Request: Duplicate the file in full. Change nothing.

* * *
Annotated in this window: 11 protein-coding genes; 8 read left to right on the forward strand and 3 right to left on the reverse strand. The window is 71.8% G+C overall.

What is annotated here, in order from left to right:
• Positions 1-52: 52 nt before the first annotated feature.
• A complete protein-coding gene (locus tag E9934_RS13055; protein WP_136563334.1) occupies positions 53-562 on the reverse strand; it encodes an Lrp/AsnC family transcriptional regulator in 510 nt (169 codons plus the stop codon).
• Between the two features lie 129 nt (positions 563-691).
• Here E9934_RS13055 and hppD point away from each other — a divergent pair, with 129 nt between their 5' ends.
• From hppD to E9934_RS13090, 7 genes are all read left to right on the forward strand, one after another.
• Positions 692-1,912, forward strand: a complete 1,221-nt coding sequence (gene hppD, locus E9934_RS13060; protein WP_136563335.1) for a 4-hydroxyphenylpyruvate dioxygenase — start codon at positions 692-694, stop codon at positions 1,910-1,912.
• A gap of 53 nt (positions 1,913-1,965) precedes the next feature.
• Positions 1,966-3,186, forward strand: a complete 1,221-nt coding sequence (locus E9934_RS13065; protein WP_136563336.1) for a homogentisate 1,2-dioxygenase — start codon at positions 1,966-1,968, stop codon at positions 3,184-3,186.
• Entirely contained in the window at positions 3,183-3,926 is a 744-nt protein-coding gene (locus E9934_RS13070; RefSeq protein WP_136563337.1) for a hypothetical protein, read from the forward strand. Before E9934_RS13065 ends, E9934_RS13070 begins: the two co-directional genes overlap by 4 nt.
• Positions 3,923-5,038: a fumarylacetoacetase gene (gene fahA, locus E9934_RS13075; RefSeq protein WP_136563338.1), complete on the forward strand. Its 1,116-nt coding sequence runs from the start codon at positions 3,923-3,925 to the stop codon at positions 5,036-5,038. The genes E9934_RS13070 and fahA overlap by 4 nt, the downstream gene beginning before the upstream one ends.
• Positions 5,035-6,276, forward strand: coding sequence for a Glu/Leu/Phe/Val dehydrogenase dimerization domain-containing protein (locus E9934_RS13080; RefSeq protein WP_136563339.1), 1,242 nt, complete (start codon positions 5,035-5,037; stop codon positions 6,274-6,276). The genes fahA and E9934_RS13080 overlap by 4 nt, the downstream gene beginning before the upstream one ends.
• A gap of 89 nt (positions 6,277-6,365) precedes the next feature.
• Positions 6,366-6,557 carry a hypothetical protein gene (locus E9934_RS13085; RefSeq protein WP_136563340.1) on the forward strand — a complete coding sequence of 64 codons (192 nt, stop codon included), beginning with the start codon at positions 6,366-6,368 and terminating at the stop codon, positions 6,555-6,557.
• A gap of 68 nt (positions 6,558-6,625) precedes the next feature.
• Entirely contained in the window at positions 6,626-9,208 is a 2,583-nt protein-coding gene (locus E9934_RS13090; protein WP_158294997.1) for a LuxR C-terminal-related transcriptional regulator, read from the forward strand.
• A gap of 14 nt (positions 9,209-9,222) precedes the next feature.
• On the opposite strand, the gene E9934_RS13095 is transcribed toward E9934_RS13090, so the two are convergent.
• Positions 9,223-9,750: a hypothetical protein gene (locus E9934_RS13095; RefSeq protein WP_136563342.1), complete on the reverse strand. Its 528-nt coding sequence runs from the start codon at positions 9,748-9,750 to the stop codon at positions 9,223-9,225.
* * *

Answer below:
Annotated in this window: 11 protein-coding genes; 8 read left to right on the forward strand and 3 right to left on the reverse strand. The window is 71.8% G+C overall.

What is annotated here, in order from left to right:
• Positions 1-52: 52 nt before the first annotated feature.
• A complete protein-coding gene (locus tag E9934_RS13055; protein WP_136563334.1) occupies positions 53-562 on the reverse strand; it encodes an Lrp/AsnC family transcriptional regulator in 510 nt (169 codons plus the stop codon).
• Between the two features lie 129 nt (positions 563-691).
• Here E9934_RS13055 and hppD point away from each other — a divergent pair, with 129 nt between their 5' ends.
• From hppD to E9934_RS13090, 7 genes are all read left to right on the forward strand, one after another.
• Positions 692-1,912, forward strand: a complete 1,221-nt coding sequence (gene hppD, locus E9934_RS13060; protein WP_136563335.1) for a 4-hydroxyphenylpyruvate dioxygenase — start codon at positions 692-694, stop codon at positions 1,910-1,912.
• A gap of 53 nt (positions 1,913-1,965) precedes the next feature.
• Positions 1,966-3,186, forward strand: a complete 1,221-nt coding sequence (locus E9934_RS13065; protein WP_136563336.1) for a homogentisate 1,2-dioxygenase — start codon at positions 1,966-1,968, stop codon at positions 3,184-3,186.
• Entirely contained in the window at positions 3,183-3,926 is a 744-nt protein-coding gene (locus E9934_RS13070; RefSeq protein WP_136563337.1) for a hypothetical protein, read from the forward strand. Before E9934_RS13065 ends, E9934_RS13070 begins: the two co-directional genes overlap by 4 nt.
• Positions 3,923-5,038: a fumarylacetoacetase gene (gene fahA, locus E9934_RS13075; RefSeq protein WP_136563338.1), complete on the forward strand. Its 1,116-nt coding sequence runs from the start codon at positions 3,923-3,925 to the stop codon at positions 5,036-5,038. The genes E9934_RS13070 and fahA overlap by 4 nt, the downstream gene beginning before the upstream one ends.
• Positions 5,035-6,276, forward strand: coding sequence for a Glu/Leu/Phe/Val dehydrogenase dimerization domain-containing protein (locus E9934_RS13080; RefSeq protein WP_136563339.1), 1,242 nt, complete (start codon positions 5,035-5,037; stop codon positions 6,274-6,276). The genes fahA and E9934_RS13080 overlap by 4 nt, the downstream gene beginning before the upstream one ends.
• A gap of 89 nt (positions 6,277-6,365) precedes the next feature.
• Positions 6,366-6,557 carry a hypothetical protein gene (locus E9934_RS13085; RefSeq protein WP_136563340.1) on the forward strand — a complete coding sequence of 64 codons (192 nt, stop codon included), beginning with the start codon at positions 6,366-6,368 and terminating at the stop codon, positions 6,555-6,557.
• A gap of 68 nt (positions 6,558-6,625) precedes the next feature.
• Entirely contained in the window at positions 6,626-9,208 is a 2,583-nt protein-coding gene (locus E9934_RS13090; protein WP_158294997.1) for a LuxR C-terminal-related transcriptional regulator, read from the forward strand.
• A gap of 14 nt (positions 9,209-9,222) precedes the next feature.
• On the opposite strand, the gene E9934_RS13095 is transcribed toward E9934_RS13090, so the two are convergent.
• Positions 9,223-9,750: a hypothetical protein gene (locus E9934_RS13095; RefSeq protein WP_136563342.1), complete on the reverse strand. Its 528-nt coding sequence runs from the start codon at positions 9,748-9,750 to the stop codon at positions 9,223-9,225.